Fifteen short nonfiction works in the public domain, independently chosen by the readers. Topics include the impact of World War I on human society and endeavor: In 1916, Woodrow Wilson declares that “real glory” comes from wartime “self-sacrifice,” and Wilson’s call is taken up by an American officer on the front ranks who writes that he could “not have wished a better way to die than for a righteous cause and one’s country.” Meanwhile, German industrialists experiment with textile fibers made from wood pulp and nettles, as cotton supplies are cut off, and an American sculptress, Anna Chapman Ladd works with the Red Cross to create portrait masks for soldiers, whose faces have been maimed in battle. Other topics include science: teaching children about static electricity by rubbing a cat’s fur, a 1945 tsunami that destroyed the Scotch Cap lighthouse in Alaska and killed the five coast guardsmen stationed there, and photographer Wilson Bentley explaining how he captures images of snowflakes on film. Eastern and Western philosophy are represented with excerpts from Lau Tzu, Soren Kierkegaard, and Thomas Browne. Finally, there is a humorous essay from Robert Benchley: “Coffee, Meggs, and Ilk.” -summary by Sue Anderson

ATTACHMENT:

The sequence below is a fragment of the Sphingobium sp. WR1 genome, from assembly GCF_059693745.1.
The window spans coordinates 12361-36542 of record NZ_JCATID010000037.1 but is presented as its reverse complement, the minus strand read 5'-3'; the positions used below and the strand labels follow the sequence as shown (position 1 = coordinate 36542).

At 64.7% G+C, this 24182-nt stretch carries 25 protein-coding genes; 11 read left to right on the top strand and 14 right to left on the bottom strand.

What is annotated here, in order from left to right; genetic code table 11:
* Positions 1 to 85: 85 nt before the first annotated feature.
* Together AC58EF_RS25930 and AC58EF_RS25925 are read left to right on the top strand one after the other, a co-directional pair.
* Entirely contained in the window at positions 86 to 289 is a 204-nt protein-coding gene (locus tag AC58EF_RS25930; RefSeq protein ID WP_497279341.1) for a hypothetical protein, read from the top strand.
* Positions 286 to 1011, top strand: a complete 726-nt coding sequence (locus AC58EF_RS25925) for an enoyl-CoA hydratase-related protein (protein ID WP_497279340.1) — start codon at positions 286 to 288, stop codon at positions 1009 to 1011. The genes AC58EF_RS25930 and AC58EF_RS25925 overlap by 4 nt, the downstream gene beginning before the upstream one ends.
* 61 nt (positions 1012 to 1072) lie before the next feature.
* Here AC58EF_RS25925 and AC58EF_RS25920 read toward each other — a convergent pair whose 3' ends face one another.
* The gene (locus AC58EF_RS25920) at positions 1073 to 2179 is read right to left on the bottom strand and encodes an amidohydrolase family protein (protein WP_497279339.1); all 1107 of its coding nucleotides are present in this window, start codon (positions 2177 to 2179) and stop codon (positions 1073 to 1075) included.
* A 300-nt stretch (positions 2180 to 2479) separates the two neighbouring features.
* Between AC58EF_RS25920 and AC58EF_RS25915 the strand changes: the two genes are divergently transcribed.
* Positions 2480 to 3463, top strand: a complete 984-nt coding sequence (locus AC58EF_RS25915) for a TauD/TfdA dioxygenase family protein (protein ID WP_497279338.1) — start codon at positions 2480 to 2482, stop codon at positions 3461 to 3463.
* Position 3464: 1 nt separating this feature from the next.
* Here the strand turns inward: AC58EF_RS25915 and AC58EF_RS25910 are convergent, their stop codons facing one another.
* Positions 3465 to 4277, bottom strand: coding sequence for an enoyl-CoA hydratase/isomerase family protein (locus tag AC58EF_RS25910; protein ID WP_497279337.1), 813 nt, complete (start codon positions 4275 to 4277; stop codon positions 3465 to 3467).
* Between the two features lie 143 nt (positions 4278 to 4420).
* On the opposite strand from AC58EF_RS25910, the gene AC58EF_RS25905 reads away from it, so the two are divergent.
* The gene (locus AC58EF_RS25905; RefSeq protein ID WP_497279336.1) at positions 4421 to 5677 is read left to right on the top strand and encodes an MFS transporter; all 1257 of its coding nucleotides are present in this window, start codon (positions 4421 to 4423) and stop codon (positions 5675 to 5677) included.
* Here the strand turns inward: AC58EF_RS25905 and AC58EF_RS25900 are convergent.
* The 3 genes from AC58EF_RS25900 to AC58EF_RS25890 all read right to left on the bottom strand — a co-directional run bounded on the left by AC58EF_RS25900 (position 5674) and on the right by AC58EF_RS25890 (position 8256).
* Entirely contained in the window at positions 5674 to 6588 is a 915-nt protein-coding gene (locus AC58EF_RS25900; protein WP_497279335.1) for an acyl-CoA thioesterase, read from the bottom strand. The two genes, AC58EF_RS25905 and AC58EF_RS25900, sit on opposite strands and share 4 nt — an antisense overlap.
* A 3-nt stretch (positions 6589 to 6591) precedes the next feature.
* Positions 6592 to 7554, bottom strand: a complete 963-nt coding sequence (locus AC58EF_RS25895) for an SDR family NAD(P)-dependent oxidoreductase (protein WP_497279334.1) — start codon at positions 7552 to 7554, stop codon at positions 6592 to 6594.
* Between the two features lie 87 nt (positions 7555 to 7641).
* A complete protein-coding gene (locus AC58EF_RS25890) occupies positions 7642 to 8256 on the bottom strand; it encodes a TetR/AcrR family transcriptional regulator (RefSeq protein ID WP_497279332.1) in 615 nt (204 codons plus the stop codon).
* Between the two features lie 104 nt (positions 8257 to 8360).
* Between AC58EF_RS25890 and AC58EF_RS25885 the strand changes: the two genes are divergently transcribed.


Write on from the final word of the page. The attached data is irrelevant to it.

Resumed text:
The Experiment with the Cat was translated by Florence Constable Bicknell.
Preliminary Expectoration was translated by Lee M. Hollander.
The Sayings of Lao Tzu was translated by Lionel Giles.
This title is avalable for free download at: www.librivox.org.